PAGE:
Five Days with a Camaro
Chevrolet loaned me a 2010 Camaro for a few days. There’s no question that it just nailed the styling: just enough visual linkage to the past, but modern in current execution. It really says, “Don’t screw with me.”
IMHO, the Camaro and Audi A5/S5 are the two best looking cars on the road today.
My favorite part of the design is the rear wheel fenders. The Camaro has “shoulders” that remind me of Bill Romanowski.
It has a “toothy grin” front-end look—reminiscent of Jaws if you’re looking at it in your rear-view mirror.
The traditional “Guy Kawasaki business card low-profile tire test. I never push a car in terms of road-handling because that would be a stupid way to die, but you won’t be bored with the Camaro’s handling.”
I asked for a six-cylinder engine because I knew the eight-cylinder would be great. The six is rated 17 mpg city and 29 mpg highway. In five days of driving, primarily stop-and-go, I got 16 mpg. The eight is rated 16 mpg city and 24 mpg highway . If I were buying one, I’d get the eight just for the better engine sound.
I love two-tone interiors. The car I got was the 2LT version; click here to learn more about the various versions. The car will set you back about $30,000.
The lever to fold down the front seat is located too far towards the interior of the car. It should be on the outside edge. The front seat belts require a very far reach back to grab.
The instrumentation is very well laid out: big nobs, dedicated buttons, not a whole bunch of menu traversing.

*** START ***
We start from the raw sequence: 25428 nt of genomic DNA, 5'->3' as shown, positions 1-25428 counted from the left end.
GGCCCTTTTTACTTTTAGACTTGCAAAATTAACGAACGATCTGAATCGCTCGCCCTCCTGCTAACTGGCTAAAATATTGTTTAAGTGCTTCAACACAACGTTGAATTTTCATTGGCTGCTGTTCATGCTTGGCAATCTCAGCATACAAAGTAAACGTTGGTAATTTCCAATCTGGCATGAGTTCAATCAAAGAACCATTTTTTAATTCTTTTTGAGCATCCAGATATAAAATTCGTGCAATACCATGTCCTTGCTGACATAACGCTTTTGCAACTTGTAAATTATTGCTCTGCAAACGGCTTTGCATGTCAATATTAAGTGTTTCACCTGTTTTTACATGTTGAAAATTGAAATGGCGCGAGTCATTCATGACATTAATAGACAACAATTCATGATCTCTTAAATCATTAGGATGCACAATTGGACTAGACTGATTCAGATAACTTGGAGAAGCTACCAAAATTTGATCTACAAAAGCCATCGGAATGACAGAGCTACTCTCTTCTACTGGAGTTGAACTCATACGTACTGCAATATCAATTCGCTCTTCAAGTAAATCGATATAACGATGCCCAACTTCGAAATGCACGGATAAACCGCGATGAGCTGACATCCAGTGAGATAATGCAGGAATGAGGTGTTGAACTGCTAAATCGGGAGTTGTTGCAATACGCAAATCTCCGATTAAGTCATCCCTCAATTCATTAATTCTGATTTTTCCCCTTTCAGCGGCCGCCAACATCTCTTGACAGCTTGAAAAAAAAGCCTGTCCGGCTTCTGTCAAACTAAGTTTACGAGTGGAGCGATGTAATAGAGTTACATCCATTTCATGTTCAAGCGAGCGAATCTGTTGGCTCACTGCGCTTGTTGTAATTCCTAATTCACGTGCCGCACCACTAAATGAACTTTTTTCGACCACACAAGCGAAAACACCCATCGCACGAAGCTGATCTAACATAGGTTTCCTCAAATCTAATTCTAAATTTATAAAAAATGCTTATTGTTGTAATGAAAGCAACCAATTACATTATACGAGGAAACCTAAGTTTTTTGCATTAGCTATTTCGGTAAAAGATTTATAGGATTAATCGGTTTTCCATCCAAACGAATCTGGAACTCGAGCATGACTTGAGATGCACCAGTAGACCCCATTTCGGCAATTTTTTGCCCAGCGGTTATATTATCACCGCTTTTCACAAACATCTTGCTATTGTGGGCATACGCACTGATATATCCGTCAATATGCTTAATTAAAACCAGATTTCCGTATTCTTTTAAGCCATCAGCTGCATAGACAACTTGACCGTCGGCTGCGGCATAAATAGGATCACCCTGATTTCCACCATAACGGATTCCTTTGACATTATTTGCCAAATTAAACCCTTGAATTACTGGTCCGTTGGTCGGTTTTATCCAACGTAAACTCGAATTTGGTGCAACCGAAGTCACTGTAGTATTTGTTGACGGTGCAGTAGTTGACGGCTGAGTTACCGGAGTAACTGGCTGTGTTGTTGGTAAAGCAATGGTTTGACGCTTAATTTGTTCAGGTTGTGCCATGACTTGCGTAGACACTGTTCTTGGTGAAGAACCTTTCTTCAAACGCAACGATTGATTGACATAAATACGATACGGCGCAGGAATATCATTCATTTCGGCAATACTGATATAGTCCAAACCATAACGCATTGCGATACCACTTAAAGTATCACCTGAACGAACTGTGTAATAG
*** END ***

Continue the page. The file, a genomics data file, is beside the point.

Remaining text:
A woman told me that the design of the knobs and gearshift was somewhat erotic.
Bluetooth was easy to set up although I couldn’t find a way to access my phone’s address book.
This is a USB port.
This is the view looking out.
The only aspect that I didn’t like is that there are large blindspots when switching lanes. Update: John W. Turner sent me this article that explains how to eliminate blindspots.
You can’t get a hockey stick in the trunk.
But you can easily get two hockey bags in it.
And there’s plenty of room for hockey sticks in the back seat.
As well as space for any little “monsters” in your family.
Fuel economy for a muscle car.
User interface of controls—maybe Chevrolet can help BMW in this area.
Blindspots when switching lanes (unless you adjust your mirrors properly).
Location of front seat belts.
Location of lever for folding down the front seats to access the rear seats.